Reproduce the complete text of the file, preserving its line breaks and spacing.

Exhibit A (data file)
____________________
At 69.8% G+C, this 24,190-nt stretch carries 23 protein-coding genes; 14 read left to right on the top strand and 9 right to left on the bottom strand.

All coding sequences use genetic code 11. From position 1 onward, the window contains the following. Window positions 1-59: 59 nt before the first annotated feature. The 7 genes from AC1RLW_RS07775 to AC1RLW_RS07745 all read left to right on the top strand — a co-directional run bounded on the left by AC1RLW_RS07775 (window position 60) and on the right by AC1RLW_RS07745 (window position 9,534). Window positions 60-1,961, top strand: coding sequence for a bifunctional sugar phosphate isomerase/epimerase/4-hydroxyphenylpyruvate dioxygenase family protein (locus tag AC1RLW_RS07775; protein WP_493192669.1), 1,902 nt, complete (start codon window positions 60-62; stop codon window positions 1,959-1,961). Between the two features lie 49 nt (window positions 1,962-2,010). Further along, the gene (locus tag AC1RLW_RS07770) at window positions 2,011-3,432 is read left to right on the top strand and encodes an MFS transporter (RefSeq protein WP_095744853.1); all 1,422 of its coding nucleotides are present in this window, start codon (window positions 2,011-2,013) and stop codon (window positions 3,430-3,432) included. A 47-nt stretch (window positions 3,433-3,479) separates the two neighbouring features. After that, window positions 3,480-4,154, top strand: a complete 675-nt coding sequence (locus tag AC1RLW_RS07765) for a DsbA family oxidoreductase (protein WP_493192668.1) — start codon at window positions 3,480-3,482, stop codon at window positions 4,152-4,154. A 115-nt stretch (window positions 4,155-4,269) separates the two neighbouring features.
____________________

At 69.8% G+C, this 24,190-nt stretch carries 23 protein-coding genes; 14 read left to right on the top strand and 9 right to left on the bottom strand.

All coding sequences use genetic code 11. From position 1 onward, the window contains the following. Window positions 1-59: 59 nt before the first annotated feature. The 7 genes from AC1RLW_RS07775 to AC1RLW_RS07745 all read left to right on the top strand — a co-directional run bounded on the left by AC1RLW_RS07775 (window position 60) and on the right by AC1RLW_RS07745 (window position 9,534). Window positions 60-1,961, top strand: coding sequence for a bifunctional sugar phosphate isomerase/epimerase/4-hydroxyphenylpyruvate dioxygenase family protein (locus tag AC1RLW_RS07775; protein WP_493192669.1), 1,902 nt, complete (start codon window positions 60-62; stop codon window positions 1,959-1,961). Between the two features lie 49 nt (window positions 1,962-2,010). Further along, the gene (locus tag AC1RLW_RS07770) at window positions 2,011-3,432 is read left to right on the top strand and encodes an MFS transporter (RefSeq protein WP_095744853.1); all 1,422 of its coding nucleotides are present in this window, start codon (window positions 2,011-2,013) and stop codon (window positions 3,430-3,432) included. A 47-nt stretch (window positions 3,433-3,479) separates the two neighbouring features. After that, window positions 3,480-4,154, top strand: a complete 675-nt coding sequence (locus tag AC1RLW_RS07765) for a DsbA family oxidoreductase (protein WP_493192668.1) — start codon at window positions 3,480-3,482, stop codon at window positions 4,152-4,154. A 115-nt stretch (window positions 4,155-4,269) separates the two neighbouring features.